The annual fireworks and celebrations of July 4th are fast approaching. While it’s a happy time filled with family fun and carefree activities for most of the population, migraine sufferers may feel apprehensive about the occasion.
There is so much going on that could trigger a migraine that it can make even the most seasoned migraineur dread the day. Here are a few tips that might help you get the most of the fireworks and other celebratory traditions without suffering too much during or afterward the events.
Why Firework Celebrations Could Trigger Migraines
Just about everything going on in a typical July 4th celebration can bring on a migraine. From big crowds and the associated stressful, high-energy atmosphere, to the flashing lights and loud bangs of the fireworks themselves and the nitrate-heavy cured meats smoking as they cook, taking part can be a high risk venture.
Other foods to beware of include aged cheeses served with burgers, salty snacks and caffeinated soda drinks. Letting your guard down for one or two of these common triggers might be a risk you can take when the other factors are absent, but when so many triggers are all together in one place, it’s best to steer well clear of as many as you can.
Minimizing the Effects
Many of us love fireworks, no matter how many times we’ve seen them before. They’re always special and dramatic, and are the explosive exclamations that give a big celebration its added punch and memorability.
If you really can’t bear to stay away from a firework display this July 4th, try one or two of these migraine-saving tactics:
- Wear earplugs. Not only do you have to contend with the loud explosions of the fireworks themselves, the best displays are often choreographed to loud music. You can protect yourself from a lot of the impact of both (but still hear enough to know what’s happening) by wearing noise cancelling earmuffs or earplugs.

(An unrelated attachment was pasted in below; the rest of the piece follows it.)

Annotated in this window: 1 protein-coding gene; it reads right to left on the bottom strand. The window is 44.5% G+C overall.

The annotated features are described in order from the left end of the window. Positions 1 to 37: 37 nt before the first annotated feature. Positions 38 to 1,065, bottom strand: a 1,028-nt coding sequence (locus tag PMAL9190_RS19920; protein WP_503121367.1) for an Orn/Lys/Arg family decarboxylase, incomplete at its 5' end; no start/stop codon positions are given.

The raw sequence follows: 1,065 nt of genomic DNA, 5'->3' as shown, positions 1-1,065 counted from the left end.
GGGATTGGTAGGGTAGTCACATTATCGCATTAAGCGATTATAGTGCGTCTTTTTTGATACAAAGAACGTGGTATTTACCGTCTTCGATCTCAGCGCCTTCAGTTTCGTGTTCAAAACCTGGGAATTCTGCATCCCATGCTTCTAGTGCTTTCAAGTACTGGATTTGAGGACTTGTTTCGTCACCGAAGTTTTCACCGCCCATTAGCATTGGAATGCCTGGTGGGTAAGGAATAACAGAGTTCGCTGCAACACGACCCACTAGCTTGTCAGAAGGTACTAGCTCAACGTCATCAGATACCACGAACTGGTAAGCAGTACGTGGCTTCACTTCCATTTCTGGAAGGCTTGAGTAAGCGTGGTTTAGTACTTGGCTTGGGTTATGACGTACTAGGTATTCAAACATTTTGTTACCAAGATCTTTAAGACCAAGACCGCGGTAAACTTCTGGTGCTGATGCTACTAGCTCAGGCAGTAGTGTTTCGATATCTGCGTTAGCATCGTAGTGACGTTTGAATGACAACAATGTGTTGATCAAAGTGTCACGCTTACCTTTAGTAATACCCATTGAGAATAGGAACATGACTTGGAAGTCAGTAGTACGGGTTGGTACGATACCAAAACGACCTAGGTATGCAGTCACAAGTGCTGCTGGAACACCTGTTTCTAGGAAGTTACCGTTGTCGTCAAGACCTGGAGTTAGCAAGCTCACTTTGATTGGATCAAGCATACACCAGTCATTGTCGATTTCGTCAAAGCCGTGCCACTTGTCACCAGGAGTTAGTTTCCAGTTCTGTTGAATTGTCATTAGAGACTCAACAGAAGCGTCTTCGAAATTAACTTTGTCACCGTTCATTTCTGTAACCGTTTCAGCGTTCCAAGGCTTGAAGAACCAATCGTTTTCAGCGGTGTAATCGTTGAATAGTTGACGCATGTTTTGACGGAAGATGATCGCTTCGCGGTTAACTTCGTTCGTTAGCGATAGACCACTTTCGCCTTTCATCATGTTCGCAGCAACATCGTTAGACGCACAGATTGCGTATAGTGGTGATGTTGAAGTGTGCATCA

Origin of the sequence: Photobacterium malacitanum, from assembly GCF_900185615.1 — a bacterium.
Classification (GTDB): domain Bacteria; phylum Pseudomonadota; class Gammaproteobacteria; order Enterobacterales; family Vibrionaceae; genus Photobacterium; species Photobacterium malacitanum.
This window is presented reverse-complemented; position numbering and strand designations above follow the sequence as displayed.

- Wear tinted or dark glasses. The glare from fireworks can wreak havoc if your migraine is noise triggered, or you find you have sensitivity to loud noises when a migraine starts.
Some fireworks are less migraine-friendly than others, with strobe-type pyrotechnics being among the worst offenders. You never know when flashing fireworks will light the skies, so take eye protection measures throughout the display.
If you find bright lights or sensitivity to light in general affects your migraine, you could consider getting special migraine-relief eyeglasses. Some people find these very helpful in reducing the frequency of their migraine episodes. They won’t protect against every eventuality, but in the fight against pain, every little helps.
Other things you can do make July 4th firework celebrations less likely to trigger a migraine include:
- Watching the display from indoors. This might not be practical if you live far away from an organized display, but often the very large shows can be seen for miles around. Failing watching from indoors, would it be possible to stay in the car? You’ll be protected from the effects of the crowds, the noise and the smoke, although you’ll still need to protect against the bright, flashing lights. If all else fails, and you know attending a live firework show will set you up for days of suffering, determine to give it a miss and watch from home, on TV.
- Carefully regulate what you eat and drink. It’s easy to get carried away with food and drink, especially with friends who don’t have such restrictions or limitations on what they can eat or drink. Avoid alcohol, nitrate-laden burgers with meat tenderizers, and even some pickles and dips or chips, all of which can trigger a migraine attack. Take your own drinks along, choosing fruit juices or water over soda. Choose chicken or burgers prepared without meat tenderizers and keep dressings and seasoning to a minimum.
Getting Family and Friends on Board
Speak to the people closest to you, and explain the problems you have with firework celebrations. Ask them to understand if you suddenly need to leave, and make arrangements for independent travel beforehand.
Always carry a supply of your medications with you, along with some water to help you swallow any pills.
No one wants to miss out on celebrating the 4th of July. Just because you have migraine doesn’t mean you should either. Maybe you have to plan a little more, or arrange to leave a little earlier, but that’s better than missing the day entirely or spending days afterwards in a darkened room.